Benjamin Franklin Papers

Francis Hopkinson to the American Commissioners, 18 September 1778

Francis Hopkinson8 to the American Commissioners

ALS (three):9 American Philosophical Society

Philadelphia Septr. 18th. 1778


I am directed by the Board of Treasury of the United States to transmit to you a List, shewing the Numbers the Bills of Exchange are to bear, which will be drawn upon you and issued from the respective Loan Offices. Agreeable to this Order I now enclose you an Invoice of such Bills as have been forwarded to each State from my Office, ascertaining their Numbers, Amount &c. The Design in giving you this Information, is that if any Bills should come to your Hands whose Numbers and Denominations will not correspond with the enclosed Invoice, you may know them to be Counterfeits.1 I have the Honour to be Gentlemen Your most obedient humble servant

Fras Hopkinson
Treasurer of Loans

Addressed: To / The Commissioner or Commissioners / of the United States of America / at / Paris

Notations in different hands: Fr. Hopkinson Treasr. of Loans Sept. 18 1778. / [in Hopkinson’s hand:] (on public service) (Duplicate) To be sunk if in Danger of falling into the Hands of the Enemy

[Note numbering follows the Franklin Papers source.]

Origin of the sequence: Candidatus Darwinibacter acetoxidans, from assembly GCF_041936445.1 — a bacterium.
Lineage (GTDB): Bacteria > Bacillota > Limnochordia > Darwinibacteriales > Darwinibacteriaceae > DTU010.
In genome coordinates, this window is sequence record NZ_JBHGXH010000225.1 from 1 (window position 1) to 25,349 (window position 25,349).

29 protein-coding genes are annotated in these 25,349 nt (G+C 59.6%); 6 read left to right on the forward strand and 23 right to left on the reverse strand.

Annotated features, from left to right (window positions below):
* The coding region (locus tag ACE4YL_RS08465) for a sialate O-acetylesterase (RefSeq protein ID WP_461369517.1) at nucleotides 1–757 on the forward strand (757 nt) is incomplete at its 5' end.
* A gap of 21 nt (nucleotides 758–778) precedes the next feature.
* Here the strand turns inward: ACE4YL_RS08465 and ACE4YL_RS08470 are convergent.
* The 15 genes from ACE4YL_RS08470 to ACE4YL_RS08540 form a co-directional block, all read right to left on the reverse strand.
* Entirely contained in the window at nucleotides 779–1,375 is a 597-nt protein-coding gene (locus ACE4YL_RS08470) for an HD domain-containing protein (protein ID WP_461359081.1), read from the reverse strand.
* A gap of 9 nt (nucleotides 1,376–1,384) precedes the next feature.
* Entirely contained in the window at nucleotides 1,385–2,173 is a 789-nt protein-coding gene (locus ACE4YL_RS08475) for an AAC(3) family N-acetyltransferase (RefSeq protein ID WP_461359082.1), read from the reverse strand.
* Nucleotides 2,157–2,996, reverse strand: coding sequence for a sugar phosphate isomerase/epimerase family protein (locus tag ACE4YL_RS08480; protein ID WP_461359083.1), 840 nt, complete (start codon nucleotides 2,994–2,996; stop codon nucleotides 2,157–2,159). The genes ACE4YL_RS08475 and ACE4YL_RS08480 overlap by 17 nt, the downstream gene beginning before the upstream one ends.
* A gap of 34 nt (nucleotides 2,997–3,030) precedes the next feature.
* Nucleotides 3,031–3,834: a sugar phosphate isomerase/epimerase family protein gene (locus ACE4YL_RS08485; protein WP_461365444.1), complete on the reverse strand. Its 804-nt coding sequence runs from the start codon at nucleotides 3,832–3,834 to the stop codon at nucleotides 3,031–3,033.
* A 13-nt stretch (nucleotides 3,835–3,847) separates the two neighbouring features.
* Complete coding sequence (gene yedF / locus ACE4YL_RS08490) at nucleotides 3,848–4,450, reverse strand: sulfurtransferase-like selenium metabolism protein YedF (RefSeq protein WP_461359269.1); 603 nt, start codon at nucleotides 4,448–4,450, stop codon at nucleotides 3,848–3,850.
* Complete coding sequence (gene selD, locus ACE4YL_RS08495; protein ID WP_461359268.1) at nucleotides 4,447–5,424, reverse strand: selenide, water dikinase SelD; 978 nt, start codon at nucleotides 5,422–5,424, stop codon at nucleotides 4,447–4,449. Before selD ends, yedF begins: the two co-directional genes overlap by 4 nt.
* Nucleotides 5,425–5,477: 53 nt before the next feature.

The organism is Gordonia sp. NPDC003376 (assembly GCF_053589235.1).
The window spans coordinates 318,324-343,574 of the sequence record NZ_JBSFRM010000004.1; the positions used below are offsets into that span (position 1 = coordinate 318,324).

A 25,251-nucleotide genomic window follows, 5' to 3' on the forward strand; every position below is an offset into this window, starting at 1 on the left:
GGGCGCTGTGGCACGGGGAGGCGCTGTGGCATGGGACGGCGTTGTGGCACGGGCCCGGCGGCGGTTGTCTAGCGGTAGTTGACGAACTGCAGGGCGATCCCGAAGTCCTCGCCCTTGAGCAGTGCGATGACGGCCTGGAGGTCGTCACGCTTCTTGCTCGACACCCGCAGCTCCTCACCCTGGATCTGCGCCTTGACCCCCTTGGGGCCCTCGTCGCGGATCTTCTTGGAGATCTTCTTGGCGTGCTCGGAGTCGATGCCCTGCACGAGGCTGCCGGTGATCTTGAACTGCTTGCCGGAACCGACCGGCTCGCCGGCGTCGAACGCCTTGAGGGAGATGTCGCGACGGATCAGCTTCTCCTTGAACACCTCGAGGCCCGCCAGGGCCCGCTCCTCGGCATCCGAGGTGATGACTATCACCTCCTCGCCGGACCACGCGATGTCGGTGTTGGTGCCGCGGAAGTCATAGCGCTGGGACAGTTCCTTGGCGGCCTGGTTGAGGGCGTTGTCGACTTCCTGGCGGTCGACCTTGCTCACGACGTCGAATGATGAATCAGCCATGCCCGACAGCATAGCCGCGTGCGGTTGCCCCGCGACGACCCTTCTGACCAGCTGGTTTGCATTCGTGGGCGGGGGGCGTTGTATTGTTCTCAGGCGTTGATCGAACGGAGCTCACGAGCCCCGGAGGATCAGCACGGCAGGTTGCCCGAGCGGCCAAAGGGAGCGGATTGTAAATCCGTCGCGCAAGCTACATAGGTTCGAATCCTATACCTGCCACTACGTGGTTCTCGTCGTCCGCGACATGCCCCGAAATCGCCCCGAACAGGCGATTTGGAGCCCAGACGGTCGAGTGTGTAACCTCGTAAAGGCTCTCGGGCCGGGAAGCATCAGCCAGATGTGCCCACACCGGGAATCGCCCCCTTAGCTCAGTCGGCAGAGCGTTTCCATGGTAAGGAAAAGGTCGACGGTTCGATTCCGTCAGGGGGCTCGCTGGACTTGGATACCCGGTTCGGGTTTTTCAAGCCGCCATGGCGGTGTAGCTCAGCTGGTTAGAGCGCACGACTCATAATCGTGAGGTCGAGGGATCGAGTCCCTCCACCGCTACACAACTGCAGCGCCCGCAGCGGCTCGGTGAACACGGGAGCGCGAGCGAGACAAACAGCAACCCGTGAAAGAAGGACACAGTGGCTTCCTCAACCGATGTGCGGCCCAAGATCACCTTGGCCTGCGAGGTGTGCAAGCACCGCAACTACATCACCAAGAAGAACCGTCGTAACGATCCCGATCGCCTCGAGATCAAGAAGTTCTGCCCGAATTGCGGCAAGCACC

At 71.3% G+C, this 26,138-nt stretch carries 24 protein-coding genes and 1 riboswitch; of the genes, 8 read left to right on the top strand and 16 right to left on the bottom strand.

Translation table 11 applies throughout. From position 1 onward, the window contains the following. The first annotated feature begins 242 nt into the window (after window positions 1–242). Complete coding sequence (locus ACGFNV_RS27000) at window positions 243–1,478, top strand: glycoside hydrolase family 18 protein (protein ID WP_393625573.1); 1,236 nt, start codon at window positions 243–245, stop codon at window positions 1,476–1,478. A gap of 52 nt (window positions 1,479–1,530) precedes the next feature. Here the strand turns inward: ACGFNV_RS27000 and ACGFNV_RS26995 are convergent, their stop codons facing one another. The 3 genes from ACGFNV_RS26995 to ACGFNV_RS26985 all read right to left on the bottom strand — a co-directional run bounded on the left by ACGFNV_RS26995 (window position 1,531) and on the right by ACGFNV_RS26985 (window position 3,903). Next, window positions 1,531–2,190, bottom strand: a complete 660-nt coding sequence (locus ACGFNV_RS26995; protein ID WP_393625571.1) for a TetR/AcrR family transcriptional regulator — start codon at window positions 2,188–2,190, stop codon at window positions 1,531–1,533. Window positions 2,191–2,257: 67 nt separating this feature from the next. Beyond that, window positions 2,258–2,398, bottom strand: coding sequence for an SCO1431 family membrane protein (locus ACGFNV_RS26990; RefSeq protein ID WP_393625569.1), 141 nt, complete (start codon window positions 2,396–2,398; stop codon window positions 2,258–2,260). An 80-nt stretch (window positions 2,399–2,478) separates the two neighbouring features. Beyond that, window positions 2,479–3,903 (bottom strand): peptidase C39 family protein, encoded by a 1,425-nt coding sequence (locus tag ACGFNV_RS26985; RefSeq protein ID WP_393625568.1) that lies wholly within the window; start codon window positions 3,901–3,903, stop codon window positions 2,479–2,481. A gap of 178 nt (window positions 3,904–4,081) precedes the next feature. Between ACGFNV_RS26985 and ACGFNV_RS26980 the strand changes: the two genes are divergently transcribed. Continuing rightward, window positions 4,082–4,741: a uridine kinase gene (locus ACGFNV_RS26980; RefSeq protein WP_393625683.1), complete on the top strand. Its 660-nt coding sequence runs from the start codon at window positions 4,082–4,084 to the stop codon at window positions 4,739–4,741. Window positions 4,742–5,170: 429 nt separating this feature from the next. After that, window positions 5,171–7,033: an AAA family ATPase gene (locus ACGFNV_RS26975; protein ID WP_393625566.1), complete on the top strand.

8For BF’s old friend, recently elected treasurer of loans, see XII, 125 n. The present letter is the first of many in which he reports on the distribution of bills of exchange to the state loan offices.

9Marked “duplicate,” “triplicate,” and “quadruplicate.”

1He was enclosing a list of the bills of exchange for payment of interest on loans between Sept. 10, 1777 and March 1, 1778 sent from his office to the state loan offices: see Gibson’s letter of Aug. 8. At those offices, holders of the loan certificates could (at their option) accept them as payment of interest; the bills were payable on the commissioners at Paris. The list gives for each state the number of sets of bills, their serial numbers, and their denominations. Grand totals are $319,500 equalling 1,597,500 l.t. The majority of these bills had been accepted by the commissioners at least by 1785, most of them undoubtedly earlier: Thomas Barclay, Account of Bills drawn on the commissioners and paid by F. Grand, Aug. 24, 1785, Library of Congress.

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